In those cases in which the affiant is the surviving spouse and sole heir of the decedent, not disqualified under G.S. 28A‑4‑2, the property described in this subsection that may be collected pursuant to this section may exceed twenty thousand dollars ($20,000) in value but shall not exceed thirty thousand dollars ($30,000) in value, after reduction for any spousal allowance paid to the surviving spouse pursuant to G.S. 30‑15. In such cases, the affidavit shall state: (i) the name and address of the affiant and the fact that the affiant is the surviving spouse and is entitled, under the provisions of the Intestate Succession Act, to all of the property of the decedent; (ii) that the value of all of the personal property owned by the estate of the decedent, less liens and encumbrances thereon, does not exceed thirty thousand dollars ($30,000); and (iii) the information required under subdivisions (2), (3), (4), (6), and (8) of this subsection.



(d)       The public administrator or an heir that has presented an affidavit as provided in subsection (a) of this section shall be entitled to remove or otherwise dispose of the decedent's personal property located in the demised premises.

SECTION 2.4.  G.S. 28A‑25‑1.1 reads as rewritten:

§ 28A‑25‑1.1.  Collection of property by affidavit when decedent dies testate.

(a)        When a decedent dies testate leaving personal property, less liens and encumbrances thereon, not exceeding twenty thousand dollars ($20,000) in value, at any time after 30 days from the date of death, any person indebted to the decedent or having possession of tangible personal property or an instrument evidencing a debt, obligation, stock or chose in action belonging to the decedent shall make payment of the indebtedness or deliver the tangible personal property or an instrument evidencing a debt, obligation, stock or chose in action to a person claiming to be the public administrator appointed pursuant to G.S. 28A‑12‑1, a person named or designated as executor in the will, devisee, heir or creditor, of the decedent, not disqualified under G.S. 28A‑4‑2, upon being presented a certified copy of an affidavit filed in accordance with subsection (b) and made by or on behalf of the heir, the person named or designated as executor in the will of the decedent, the creditor, the public administrator, or the devisee, stating:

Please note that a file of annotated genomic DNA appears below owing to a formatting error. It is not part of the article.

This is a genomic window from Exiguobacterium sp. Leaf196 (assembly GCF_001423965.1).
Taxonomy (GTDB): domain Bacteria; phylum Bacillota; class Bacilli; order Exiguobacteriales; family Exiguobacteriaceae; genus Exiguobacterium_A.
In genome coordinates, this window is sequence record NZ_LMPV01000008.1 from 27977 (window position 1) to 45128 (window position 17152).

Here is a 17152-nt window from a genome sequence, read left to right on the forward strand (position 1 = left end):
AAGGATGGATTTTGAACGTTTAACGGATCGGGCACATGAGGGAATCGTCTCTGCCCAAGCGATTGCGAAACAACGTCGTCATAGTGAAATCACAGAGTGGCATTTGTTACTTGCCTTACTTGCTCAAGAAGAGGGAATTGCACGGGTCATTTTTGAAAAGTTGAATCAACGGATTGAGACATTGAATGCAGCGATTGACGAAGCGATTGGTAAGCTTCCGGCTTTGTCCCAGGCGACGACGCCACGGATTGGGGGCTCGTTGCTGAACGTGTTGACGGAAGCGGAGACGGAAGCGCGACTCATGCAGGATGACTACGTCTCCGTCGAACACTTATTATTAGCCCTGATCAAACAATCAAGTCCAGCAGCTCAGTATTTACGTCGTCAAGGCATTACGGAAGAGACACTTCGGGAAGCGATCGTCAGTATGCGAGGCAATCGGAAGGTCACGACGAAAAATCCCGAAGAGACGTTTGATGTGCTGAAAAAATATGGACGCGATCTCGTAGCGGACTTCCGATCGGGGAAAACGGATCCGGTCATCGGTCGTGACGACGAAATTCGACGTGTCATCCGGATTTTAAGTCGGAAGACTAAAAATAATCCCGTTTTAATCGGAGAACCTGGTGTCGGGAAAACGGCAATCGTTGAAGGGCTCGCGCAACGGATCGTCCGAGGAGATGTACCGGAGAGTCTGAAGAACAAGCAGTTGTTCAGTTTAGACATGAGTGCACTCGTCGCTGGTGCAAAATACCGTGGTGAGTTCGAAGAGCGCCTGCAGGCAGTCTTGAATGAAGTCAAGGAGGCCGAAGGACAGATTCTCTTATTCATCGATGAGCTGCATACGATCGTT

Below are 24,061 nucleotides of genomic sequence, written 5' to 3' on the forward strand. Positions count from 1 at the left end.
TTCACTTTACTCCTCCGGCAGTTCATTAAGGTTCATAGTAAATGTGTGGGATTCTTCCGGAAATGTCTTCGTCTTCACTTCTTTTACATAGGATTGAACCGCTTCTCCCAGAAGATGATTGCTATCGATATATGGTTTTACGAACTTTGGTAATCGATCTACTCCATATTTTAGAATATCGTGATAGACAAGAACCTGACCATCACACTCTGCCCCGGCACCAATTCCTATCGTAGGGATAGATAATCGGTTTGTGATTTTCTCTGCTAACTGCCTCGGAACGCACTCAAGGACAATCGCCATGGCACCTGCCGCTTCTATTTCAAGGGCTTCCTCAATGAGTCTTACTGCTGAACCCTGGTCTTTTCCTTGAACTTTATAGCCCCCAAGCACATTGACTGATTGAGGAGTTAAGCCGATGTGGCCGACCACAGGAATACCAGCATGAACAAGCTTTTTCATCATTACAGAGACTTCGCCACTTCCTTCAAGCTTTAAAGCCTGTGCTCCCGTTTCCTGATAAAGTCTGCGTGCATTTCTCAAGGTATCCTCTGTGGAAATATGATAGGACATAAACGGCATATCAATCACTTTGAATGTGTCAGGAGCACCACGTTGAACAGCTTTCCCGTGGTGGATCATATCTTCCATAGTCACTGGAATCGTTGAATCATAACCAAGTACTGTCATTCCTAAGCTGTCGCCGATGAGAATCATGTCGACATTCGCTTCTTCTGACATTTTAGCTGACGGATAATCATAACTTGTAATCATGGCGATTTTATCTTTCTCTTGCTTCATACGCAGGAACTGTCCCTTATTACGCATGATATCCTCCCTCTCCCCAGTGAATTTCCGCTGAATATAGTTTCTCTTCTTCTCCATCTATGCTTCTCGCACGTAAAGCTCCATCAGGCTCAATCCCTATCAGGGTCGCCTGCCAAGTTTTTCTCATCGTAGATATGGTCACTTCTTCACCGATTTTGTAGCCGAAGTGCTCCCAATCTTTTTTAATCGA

(1)        The name and address of the affiant and the fact that the affiant is the public administrator, a person named or designated as executor in the will, devisee, heir or creditor, of the decedent;

(2)        The name of the decedent and the decedent's residence at time of death;

(3)        The date and place of death of the decedent;

(4)        That 30 days have elapsed since the death of the decedent;

(5)        That the decedent died testate leaving personal property, less liens and encumbrances thereon, not exceeding twenty thousand dollars ($20,000) in value;

(6)        That the decedent's will has been admitted to probate in the court of the proper county and a duly certified copy of the will has been recorded in each county in which is located any real property owned by the decedent at the time of the decedent's death;

(7)        That a certified copy of the decedent's will is attached to the affidavit;

(8)        That no application or petition for appointment of a personal representative is pending or has been granted in any jurisdiction;